NEW DELHI (Reuters) – When it comes to air quality there are few worse places to live on the planet than New Delhi, and driving north out the Indian capital it is easy to see why, as plumes of smoke rise from the burning farmland lining the expressway.
A man burns paddy waste stubble in a field in Karnal district of the northern state of Haryana, India, September 30, 2019. REUTERS/Mayank Bhardwaj/Files
Every year, at this time, farmers in states surrounding the sprawling mega-city are burning off the crop straw and stubble in preparation for the sowing season.
The smoke from fields combines with urban pollution from vehicles and industry to make New Delhi the world’s most-polluted capital.
“The situation is set to get worse this year,” Vimlendu Jha, an environmental expert on a government panel to clean up the capital, told Reuters, lamenting the dismal impact of a subsidy scheme to persuade farmers to switch to cleaner methods.
This week in Delhi, levels of PM 2.5, tiny particulate matter that goes deep into the lungs, rose to an “unhealthy” 200 micro-organism per cubic metre. That is double the acceptable level, and it is likely to get worse going into the winter, as cold air and a seasonal reduction in wind leaves pollutants hanging in the atmosphere for longer.
The government has allocated $160 million for a subsidy scheme offering to cover up to 80% of a mulching and seed drilling machine, called “happy seeder machines”, that farmers can mount on tractors to dispose of the paddy stalks and straw without burning them.
But, as often happens in India, good intentions, according to farmers, have been hampered, by poor implementation.
Reuters spoke to 50 farmers in Punjab and Haryana states, two of the states bordering Delhi, and found that only 20% of used the machines.
Bureaucrats believe the fault lies with the farmers, and subsidies alone are not the answer.
“It’s mindset, and behaviour that needs to be changed,” said Ashwani Kumar, an official at the federal agriculture ministry.
The National Green Tribunal (NGT), the main environmental court of India, has banned crop residue burning, but the ban is rarely enforced.
Delhi did have its best air quality in nine years in September, with PM 2.5 averaging 40, but the improvement was largely down to heavy rains and strong winds clearing the atmosphere, rather than people changing their ways.
GOING UP IN SMOKE
Field burning is up by 45% in Punjab over the last 20 days compared with the same period last year. Haryana has registered a slight drop but officials expect the numbers to go up in the next 15-20 days.
In the Karnal district of Haryana, 117 km (73 miles) north of Delhi, a Reuters reporter saw farmers burning tracts of their land.
Farmer Ramesh Singh said he had thought about not torching his land this year because he didn’t want to break the law.
But in the end the effort to purchase machines that cost upwards of 350,000 Indian rupees ($4,915) and the paperwork required to claim the subsidy proved too much.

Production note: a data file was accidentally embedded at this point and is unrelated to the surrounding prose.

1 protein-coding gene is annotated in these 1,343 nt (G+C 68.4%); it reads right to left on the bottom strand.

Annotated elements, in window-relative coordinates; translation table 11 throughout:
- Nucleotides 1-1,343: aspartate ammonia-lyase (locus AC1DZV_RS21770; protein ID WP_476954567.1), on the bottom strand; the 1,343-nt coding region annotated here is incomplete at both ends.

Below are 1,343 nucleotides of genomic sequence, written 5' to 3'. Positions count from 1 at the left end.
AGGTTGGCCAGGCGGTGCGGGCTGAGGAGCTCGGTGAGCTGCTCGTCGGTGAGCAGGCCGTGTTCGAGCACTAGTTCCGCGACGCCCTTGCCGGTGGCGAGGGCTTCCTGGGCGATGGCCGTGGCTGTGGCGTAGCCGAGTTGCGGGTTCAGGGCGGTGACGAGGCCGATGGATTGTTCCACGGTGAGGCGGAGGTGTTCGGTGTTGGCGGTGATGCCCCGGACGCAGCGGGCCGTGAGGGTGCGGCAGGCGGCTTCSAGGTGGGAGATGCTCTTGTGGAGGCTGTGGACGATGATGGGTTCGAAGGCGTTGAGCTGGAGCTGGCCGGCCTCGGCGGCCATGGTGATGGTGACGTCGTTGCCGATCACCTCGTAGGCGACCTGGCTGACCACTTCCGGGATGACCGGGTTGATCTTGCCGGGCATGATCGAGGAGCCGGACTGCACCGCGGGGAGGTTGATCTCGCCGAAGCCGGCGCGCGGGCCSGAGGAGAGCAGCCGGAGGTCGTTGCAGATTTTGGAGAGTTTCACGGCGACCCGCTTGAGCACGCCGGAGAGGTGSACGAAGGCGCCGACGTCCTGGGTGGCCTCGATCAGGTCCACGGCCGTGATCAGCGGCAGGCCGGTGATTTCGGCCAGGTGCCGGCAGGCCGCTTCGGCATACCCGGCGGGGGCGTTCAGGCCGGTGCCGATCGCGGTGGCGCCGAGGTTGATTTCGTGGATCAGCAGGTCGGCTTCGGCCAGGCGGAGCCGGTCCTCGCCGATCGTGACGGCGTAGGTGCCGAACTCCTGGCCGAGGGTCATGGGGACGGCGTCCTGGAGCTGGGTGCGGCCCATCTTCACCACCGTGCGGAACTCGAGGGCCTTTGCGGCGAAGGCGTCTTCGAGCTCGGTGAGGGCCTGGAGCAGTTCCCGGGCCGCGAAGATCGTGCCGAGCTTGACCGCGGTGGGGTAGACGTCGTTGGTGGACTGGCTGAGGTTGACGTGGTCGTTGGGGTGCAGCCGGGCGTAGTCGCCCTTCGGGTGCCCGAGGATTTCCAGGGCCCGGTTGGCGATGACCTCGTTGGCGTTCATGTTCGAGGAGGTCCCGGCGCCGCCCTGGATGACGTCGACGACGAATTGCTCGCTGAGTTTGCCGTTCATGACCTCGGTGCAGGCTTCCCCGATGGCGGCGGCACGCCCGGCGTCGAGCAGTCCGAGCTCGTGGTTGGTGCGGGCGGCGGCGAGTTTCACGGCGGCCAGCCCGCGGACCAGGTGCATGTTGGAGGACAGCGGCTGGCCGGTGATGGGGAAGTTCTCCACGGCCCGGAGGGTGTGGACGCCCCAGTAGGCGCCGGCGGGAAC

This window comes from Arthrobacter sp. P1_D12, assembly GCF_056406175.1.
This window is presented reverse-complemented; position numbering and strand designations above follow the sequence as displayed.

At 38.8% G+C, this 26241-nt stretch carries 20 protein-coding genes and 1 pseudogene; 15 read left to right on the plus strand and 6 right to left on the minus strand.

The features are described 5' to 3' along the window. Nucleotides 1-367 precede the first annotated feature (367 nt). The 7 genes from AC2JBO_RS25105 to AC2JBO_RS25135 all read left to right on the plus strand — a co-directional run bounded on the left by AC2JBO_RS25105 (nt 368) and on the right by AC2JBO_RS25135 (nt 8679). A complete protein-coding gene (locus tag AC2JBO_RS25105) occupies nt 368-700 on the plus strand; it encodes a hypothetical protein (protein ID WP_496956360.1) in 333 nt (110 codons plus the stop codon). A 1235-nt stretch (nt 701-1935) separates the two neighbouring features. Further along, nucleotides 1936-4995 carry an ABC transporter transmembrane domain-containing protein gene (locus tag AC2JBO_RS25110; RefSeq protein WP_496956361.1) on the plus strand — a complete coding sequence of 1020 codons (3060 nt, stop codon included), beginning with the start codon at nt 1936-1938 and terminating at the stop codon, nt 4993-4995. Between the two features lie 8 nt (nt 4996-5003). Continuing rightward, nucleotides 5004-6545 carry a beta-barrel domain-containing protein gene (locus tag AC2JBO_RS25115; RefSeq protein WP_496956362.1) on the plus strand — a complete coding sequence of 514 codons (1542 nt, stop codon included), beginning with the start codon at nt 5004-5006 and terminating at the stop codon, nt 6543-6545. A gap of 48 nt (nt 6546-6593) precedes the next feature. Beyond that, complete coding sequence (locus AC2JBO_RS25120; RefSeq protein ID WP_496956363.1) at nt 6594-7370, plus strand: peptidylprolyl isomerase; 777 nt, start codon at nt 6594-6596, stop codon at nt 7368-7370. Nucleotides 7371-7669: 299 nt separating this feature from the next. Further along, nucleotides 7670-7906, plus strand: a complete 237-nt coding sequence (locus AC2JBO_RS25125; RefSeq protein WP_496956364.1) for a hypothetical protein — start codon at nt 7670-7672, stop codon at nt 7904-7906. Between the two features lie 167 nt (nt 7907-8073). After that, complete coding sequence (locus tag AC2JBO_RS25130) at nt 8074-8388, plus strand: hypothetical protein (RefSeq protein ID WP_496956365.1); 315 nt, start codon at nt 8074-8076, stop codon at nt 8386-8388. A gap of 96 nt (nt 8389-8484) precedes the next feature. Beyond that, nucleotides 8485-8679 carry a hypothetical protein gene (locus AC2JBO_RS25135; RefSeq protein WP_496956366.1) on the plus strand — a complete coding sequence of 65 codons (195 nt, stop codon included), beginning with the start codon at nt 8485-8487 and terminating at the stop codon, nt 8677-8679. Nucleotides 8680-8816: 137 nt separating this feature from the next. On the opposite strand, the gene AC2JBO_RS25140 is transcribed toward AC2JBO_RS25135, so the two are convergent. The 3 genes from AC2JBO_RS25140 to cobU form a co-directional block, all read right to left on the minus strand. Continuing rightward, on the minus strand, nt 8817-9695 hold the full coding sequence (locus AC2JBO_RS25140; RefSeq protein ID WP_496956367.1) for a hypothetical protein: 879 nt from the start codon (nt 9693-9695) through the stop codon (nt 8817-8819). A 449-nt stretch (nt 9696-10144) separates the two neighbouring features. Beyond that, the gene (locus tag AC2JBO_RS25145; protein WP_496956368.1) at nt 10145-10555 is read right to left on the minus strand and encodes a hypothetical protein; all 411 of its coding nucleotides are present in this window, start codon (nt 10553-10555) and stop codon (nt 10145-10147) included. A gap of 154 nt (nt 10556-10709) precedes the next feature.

“Last year, I promised myself I wouldn’t set the rice paddy residue on fire to clear my field for planting winter crops,” said Singh. “But as the new sowing season drew closer, I started running out of time and I reluctantly set the farm waste on fire to prepare the field for wheat planting.”
After harvesting rice in late September, farmers have to plant wheat and rapeseed by mid- or late-October, as any delay will result in lower crop yields.
And they say the time between clearing the land and the sowing season is too short for them to be worrying about Delhi’s pollution.
The smoke from their fields accounts for nearly one-quarter of Delhi’s winter air pollution, and as it is a quicker fix than cleaning up industry or improving public transport to reduce the traffic in a city of 20 million people, authorities have prioritised stamping out the practice of burning crop stubble.
Under the subsidy scheme, individual farmers can claim back 50% of the cost of “happy seeders” while a group of growers, or farmers’ cooperatives, are entitled to reclaim 80% of the cost.
The downside for farmers is that the need to pay upfront, and to claim the subsidies, they say they have to submit three sets of applications, six separate forms, receipts for buying the machines and clearances from half a dozen local government offices. And once all the papers are submitted, everything depends on how fast the bureaucrats process the claim.
“Other than the formalities that we have to complete, various government offices take their own sweet time to process our applications, resulting in considerable delays in receiving our reimbursements,” said farmer Sukrampal Dhayana.
And as the “happy seeder” machines are expensive, and are needed for only 15-20 days in a year, farmers admit they are reluctant to buy them, especially when they are earning meagre incomes from low crop prices.
“The economics didn’t work out,” said Sanjeev Kumar, a grower, sitting at the edge of a lush, green rice field.
Reporting by Mayank Bhardwaj and Neha Dasgupta; Editing by Sanjeev Miglani & Simon Cameron-Moore